Designing a home from a logistical standpoint can be quite stressful as well. I love working with contractors and craftspeople, but part of the reason is because I'm accustomed to it, and know what to expect. I often know what specifics these professionals will need before they even ask for it and if an issue comes up on site, I have no problem collaborating to troubleshoot. It also helps that I tend to have backup plans for my backup plans.
A homeowner that's never been through a renovation or construction process can easily feel overwhelmed because there are a lot of factors that they often aren't aware of until they are in the middle of the project. On top of that, when unexpected things come up during construction it's often translated into chaos and dollar signs for the homeowner, which doesn't always need to be the case.
H&W: You also do web design and branding. Are there any commonalities between web design/branding and interior design? What tidbits have you taken from the graphic design world and applied in interiors?
SG: Oh yes! All types of design have specific elements in common, such as scale, proportion, and color. When it comes to designing marketing collateral for clients as part of their brand identity package, I especially gravitate towards laying out booklets. It's a lot like space planning, except I'm placing words and images instead of interior walls, built-ins, and furniture.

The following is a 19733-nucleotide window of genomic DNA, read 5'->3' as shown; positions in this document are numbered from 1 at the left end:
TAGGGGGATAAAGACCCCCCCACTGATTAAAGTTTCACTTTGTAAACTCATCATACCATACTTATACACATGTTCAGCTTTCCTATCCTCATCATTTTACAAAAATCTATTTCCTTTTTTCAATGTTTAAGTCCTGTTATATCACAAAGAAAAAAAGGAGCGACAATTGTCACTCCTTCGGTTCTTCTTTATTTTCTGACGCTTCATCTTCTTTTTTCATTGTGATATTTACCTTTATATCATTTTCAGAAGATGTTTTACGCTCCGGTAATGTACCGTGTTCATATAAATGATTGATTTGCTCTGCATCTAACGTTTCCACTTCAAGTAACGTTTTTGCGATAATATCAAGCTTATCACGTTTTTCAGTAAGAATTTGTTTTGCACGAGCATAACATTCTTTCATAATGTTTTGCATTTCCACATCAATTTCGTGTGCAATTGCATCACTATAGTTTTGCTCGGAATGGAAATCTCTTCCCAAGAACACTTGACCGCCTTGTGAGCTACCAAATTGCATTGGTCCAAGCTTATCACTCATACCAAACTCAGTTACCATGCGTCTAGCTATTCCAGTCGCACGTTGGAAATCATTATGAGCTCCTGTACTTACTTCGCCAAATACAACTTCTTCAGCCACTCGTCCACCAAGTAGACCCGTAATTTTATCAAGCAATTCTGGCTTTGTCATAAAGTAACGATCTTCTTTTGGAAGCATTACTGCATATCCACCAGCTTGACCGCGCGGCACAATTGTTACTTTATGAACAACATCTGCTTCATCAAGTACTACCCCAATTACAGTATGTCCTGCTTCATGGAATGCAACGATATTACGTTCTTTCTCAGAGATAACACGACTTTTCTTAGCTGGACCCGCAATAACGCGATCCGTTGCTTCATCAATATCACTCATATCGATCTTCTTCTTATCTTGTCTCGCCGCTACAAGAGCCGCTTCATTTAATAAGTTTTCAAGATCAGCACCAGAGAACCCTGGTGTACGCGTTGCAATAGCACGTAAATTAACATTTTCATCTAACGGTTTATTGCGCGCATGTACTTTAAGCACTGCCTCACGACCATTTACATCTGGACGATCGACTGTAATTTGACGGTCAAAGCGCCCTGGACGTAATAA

Most don't realize it, but websites are a lot like construction or renovations as well. For a new website, you need to build a structure that is functional, user-friendly, and intuitive, then you intentionally work in aesthetics so the entire project is cohesive. With a website update it's a lot like a renovation—you identify what currently doesn't work and develop design solutions. You also need to evaluate what you are working with as far as structure and make adjustments as needed—if you remove a significant part of the structure your entire website can collapse, which is similar to a structural wall in a building.
H&W: What role does pattern play in your work, both in interiors and graphic design? What are some of your favorite ways to use pattern in a home?
SG: When there's a pattern in a space or in print there's more of a narrative. If you have a navy blue wall, that tells a bit of a story, but if you have a wall with navy blue anchors, that can tell you so much more. You might assume that the homeowner likes the water, they might have a boat, perhaps they spent a lot of time at the beach as a child, they may have been in the navy at some point....
I like to use patterns to break up the monotony a bit. When everything in a space is solid it can feel visually heavy. I tend to use patterns as a backdrop or as a pleasant element of surprise in spaces or areas that aren't always open or readily visible.
H&W: You used our Queen Anne (Taupe) in a powder room and Moons (Gray) in a nursery. What do you think each of these patterns brought to the spaces in which you used them?
SG: Queen Anne in the townhouse is a subtle reference to my clients history of living in the UK for several years! It's interesting to maintain a design concept in spaces without being too literal or theatrical.
My client for the nursery had seen a blog post from over a year ago that was accompanied by a photo of Moons (Gray) as part of a flat lay. She feel in love with that wallpaper! So we actually designed the room around that wallpaper, which worked out perfectly. There are moons and stars throughout the room, which is so charming!
H&W: Hygge is a Danish concept of coziness that celebrates life's small joys and simplest pleasures. What brings you hygge in your life?
SG: Walks with my dog, naps while it's raining outside, listening to jazz, long talks with old friends, and baked macaroni and cheese.